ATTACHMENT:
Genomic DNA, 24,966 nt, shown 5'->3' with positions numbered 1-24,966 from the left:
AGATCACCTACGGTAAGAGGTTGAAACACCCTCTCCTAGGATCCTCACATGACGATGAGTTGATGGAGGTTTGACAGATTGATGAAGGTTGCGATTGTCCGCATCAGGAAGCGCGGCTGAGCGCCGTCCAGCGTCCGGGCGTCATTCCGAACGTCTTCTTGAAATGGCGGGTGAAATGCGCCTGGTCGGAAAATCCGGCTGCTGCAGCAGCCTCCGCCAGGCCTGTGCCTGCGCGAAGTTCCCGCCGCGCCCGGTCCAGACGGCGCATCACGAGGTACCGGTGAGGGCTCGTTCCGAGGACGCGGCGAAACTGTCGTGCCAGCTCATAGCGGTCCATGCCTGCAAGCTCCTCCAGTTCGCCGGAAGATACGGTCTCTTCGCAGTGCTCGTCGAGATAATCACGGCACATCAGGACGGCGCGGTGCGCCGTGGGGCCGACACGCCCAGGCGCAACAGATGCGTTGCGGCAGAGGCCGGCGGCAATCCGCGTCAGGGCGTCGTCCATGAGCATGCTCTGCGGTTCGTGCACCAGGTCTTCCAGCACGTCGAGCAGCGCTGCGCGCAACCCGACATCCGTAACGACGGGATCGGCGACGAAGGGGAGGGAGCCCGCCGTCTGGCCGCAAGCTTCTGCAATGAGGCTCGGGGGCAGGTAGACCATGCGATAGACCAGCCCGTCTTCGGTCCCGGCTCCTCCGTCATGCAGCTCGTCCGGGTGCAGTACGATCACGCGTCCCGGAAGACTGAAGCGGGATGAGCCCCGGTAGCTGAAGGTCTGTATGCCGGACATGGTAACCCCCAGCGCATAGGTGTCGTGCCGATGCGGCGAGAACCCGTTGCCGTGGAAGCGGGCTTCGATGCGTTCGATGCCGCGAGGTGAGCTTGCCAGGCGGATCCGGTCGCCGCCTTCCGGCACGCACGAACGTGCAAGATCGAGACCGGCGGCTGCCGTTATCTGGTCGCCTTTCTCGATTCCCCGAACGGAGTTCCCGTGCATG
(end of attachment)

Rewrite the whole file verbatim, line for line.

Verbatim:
Genomic DNA, 24,966 nt, shown 5'->3' with positions numbered 1-24,966 from the left:
AGATCACCTACGGTAAGAGGTTGAAACACCCTCTCCTAGGATCCTCACATGACGATGAGTTGATGGAGGTTTGACAGATTGATGAAGGTTGCGATTGTCCGCATCAGGAAGCGCGGCTGAGCGCCGTCCAGCGTCCGGGCGTCATTCCGAACGTCTTCTTGAAATGGCGGGTGAAATGCGCCTGGTCGGAAAATCCGGCTGCTGCAGCAGCCTCCGCCAGGCCTGTGCCTGCGCGAAGTTCCCGCCGCGCCCGGTCCAGACGGCGCATCACGAGGTACCGGTGAGGGCTCGTTCCGAGGACGCGGCGAAACTGTCGTGCCAGCTCATAGCGGTCCATGCCTGCAAGCTCCTCCAGTTCGCCGGAAGATACGGTCTCTTCGCAGTGCTCGTCGAGATAATCACGGCACATCAGGACGGCGCGGTGCGCCGTGGGGCCGACACGCCCAGGCGCAACAGATGCGTTGCGGCAGAGGCCGGCGGCAATCCGCGTCAGGGCGTCGTCCATGAGCATGCTCTGCGGTTCGTGCACCAGGTCTTCCAGCACGTCGAGCAGCGCTGCGCGCAACCCGACATCCGTAACGACGGGATCGGCGACGAAGGGGAGGGAGCCCGCCGTCTGGCCGCAAGCTTCTGCAATGAGGCTCGGGGGCAGGTAGACCATGCGATAGACCAGCCCGTCTTCGGTCCCGGCTCCTCCGTCATGCAGCTCGTCCGGGTGCAGTACGATCACGCGTCCCGGAAGACTGAAGCGGGATGAGCCCCGGTAGCTGAAGGTCTGTATGCCGGACATGGTAACCCCCAGCGCATAGGTGTCGTGCCGATGCGGCGAGAACCCGTTGCCGTGGAAGCGGGCTTCGATGCGTTCGATGCCGCGAGGTGAGCTTGCCAGGCGGATCCGGTCGCCGCCTTCCGGCACGCACGAACGTGCAAGATCGAGACCGGCGGCTGCCGTTATCTGGTCGCCTTTCTCGATTCCCCGAACGGAGTTCCCGTGCATG